The length of existence in the Bardo body is seven days, after which time that intermediate being dies, taking rebirth in the same realm for a further seven days until death occurs or a physical body is found. The longest Bardo existence is forty-nine days.

To be born in the formless world, we do not pass through the Bardo.

The consciousness leaves the physical body according to the being’s karmically-determined realm of rebirth:

  • Hell: from the anus.
  • Preta: from the mouth.
  • Animal: from the sex organ.
  • Human: from the eyes.
  • Gods of the senses: from the navel.
  • Evil spirits and demons: from the nose.
  • Spirits enjoying one particular sense: from the ears.
  • World of form: from the forehead chakra.
  • Formless world: from the highest head chakra.
  • Pure land: from the highest head chakra.

So many hospitals and chemical methods are provided to prevent death, yet patients and doctors still die without control. But, since the scientific idea is of lifelessness after death, is it not better to choose death, rather than this complicated life with its many difficulties, much work in trying to solve life’s problems and its worries about death—a life without satisfaction or answers to these problems? According to this view, these problems do not exist after death, and such beliefs render the development of external methods meaningless.

Ideas limited by technical knowledge limit the power of the mind to understanding the factual, true nature of the mind’s evolution. If scientific minds are really scientific—fully understanding and completely believable—then why are scientists unable to explain clearly and logically the reasons for the Earth’s evolution? Why should there be living things on the Earth? What caused the degeneration of the mind?

With their great knowledge of physics, medicine and psychology, scientists look at all phenomena in terms of their outer material aspects rather than their inner nature. With this limited knowledge they can see no way for the development of inner perfect happiness without being materialistic or greedy. Greed replaced knowledge, and this limited knowledge is the quality or function of ignorance.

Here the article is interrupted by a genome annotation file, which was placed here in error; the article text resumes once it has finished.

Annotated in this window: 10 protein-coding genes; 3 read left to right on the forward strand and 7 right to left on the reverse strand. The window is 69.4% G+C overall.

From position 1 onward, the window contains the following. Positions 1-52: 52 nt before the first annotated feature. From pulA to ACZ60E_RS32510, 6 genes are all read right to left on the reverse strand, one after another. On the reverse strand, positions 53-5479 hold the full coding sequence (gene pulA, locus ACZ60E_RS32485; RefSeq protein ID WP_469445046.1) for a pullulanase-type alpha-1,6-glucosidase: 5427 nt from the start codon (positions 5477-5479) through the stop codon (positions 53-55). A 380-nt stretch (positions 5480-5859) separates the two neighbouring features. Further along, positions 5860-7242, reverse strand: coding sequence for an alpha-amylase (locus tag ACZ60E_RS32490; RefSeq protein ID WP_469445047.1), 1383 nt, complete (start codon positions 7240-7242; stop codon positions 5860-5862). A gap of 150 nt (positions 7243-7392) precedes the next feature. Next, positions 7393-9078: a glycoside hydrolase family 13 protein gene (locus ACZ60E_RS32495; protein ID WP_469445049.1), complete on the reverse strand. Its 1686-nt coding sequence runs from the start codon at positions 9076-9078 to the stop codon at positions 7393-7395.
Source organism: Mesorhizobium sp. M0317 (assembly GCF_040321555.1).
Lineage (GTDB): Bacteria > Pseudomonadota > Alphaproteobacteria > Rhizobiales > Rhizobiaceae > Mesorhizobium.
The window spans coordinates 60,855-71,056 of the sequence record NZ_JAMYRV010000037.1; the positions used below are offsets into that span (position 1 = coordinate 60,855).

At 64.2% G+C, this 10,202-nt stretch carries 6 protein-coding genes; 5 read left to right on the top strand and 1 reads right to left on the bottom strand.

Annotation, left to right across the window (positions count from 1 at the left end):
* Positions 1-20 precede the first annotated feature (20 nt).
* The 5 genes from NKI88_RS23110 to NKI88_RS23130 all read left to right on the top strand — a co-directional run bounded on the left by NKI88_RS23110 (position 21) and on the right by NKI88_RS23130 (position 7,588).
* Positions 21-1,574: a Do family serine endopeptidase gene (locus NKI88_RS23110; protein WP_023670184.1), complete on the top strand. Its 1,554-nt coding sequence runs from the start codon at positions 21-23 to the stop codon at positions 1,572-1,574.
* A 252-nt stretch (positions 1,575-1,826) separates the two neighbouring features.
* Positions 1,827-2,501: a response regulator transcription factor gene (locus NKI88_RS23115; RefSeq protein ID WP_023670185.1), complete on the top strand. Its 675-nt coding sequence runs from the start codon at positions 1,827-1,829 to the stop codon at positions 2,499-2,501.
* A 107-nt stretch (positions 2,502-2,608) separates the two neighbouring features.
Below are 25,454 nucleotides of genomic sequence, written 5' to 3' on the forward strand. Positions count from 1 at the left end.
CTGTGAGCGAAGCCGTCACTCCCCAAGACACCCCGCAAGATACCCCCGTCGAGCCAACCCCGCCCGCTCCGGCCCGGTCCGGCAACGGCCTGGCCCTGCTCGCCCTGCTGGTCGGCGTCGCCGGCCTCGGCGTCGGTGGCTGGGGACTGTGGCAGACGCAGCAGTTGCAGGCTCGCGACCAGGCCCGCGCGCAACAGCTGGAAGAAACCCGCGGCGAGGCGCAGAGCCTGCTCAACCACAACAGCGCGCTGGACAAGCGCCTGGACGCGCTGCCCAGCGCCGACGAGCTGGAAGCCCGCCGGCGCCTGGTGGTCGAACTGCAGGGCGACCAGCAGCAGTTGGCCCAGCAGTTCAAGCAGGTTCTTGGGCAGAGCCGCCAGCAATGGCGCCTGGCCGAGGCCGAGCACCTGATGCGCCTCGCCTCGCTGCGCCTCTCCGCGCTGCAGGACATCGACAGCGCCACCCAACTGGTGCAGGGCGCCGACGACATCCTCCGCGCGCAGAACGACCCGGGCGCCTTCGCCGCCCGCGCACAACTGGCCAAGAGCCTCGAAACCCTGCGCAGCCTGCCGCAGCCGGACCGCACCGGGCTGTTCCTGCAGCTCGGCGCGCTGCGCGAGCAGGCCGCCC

Are there any scientists or psychologists who can prove their “scientific” ideas about death? Can they see the evolution of the mind or fully see every existence? Research these questions—meditational practices are the best research: the best, quickest and most logical method of gaining full knowledge of science on every level.

Without the experience to prove their scientific understanding of death and life’s beginnings, how can they prove that there are no future or past lives? This scientific knowledge is exactly like the small mind which sees only today, forgetting yesterday, and not perceiving tomorrow.

I can’t criticise without having knowledge of science, but anyway, this matter is true for the true mind and wrong for the wrong mind.

From the Profound Tantric Text, Guru Puja

With this prayer visualise:

Guru Shakyamuni, surrounded by Vajradhara, the Infinite Buddhas, Bodhisattvas and Arhants. Dakas and Dakinis, many other Tantric Deities, the Protecting Deities, and all the Holy Gurus in the direct and indirect Lineage of the Teachings, sending much light to me and to all sentient beings, who are visualised as surrounding me.

This light is absorbed into me and into all sentient beings, purifying all negativities and obscurations and bringing all Knowledge—especially the Knowledge that the perfect human rebirth is difficult to achieve and decays easily, and of how to be able to make my life perfectly meaningful, without wasting it in the distractions of meaningless, temporal work.

once only acquired freedom perfect receptacle rebirth
This acquire difficult soon decay nature realise and
meaningless life this work by not distracted
Having meaning essential to take please bless

(Please bless me and all sentient beings to realise that this perfect rebirth, found only once, is difficult to acquire and quickly dies, and to be able to make the life essentially meaningful, without being distracted by meaningless work.)

After this prayer, complete the visualisation as described on pp. 16-18 and dedicate the merits with the prayer on the last page.

6 The Sutra Teachings demand a gradual practice without initiation, involving ten grounds, following the Bodhisattva’s Path of Perfection. The Tantric Teachings are a short-cut, enabling one to reach Enlightenment without passing through the ten Sutra Grounds, but still requiring true understanding and pure practice of the basic Sutra Teachings. [Return to text]
7 Here, “organ” (Wang.po) means more than just the eye itself. It is the vehicle of the sense ( and is the pure physical power. As it depends on the presence of an object it works only in the present; cf. the sense-base (Wang.she) which is connected to consciousness and has memory, etc. [Return to text]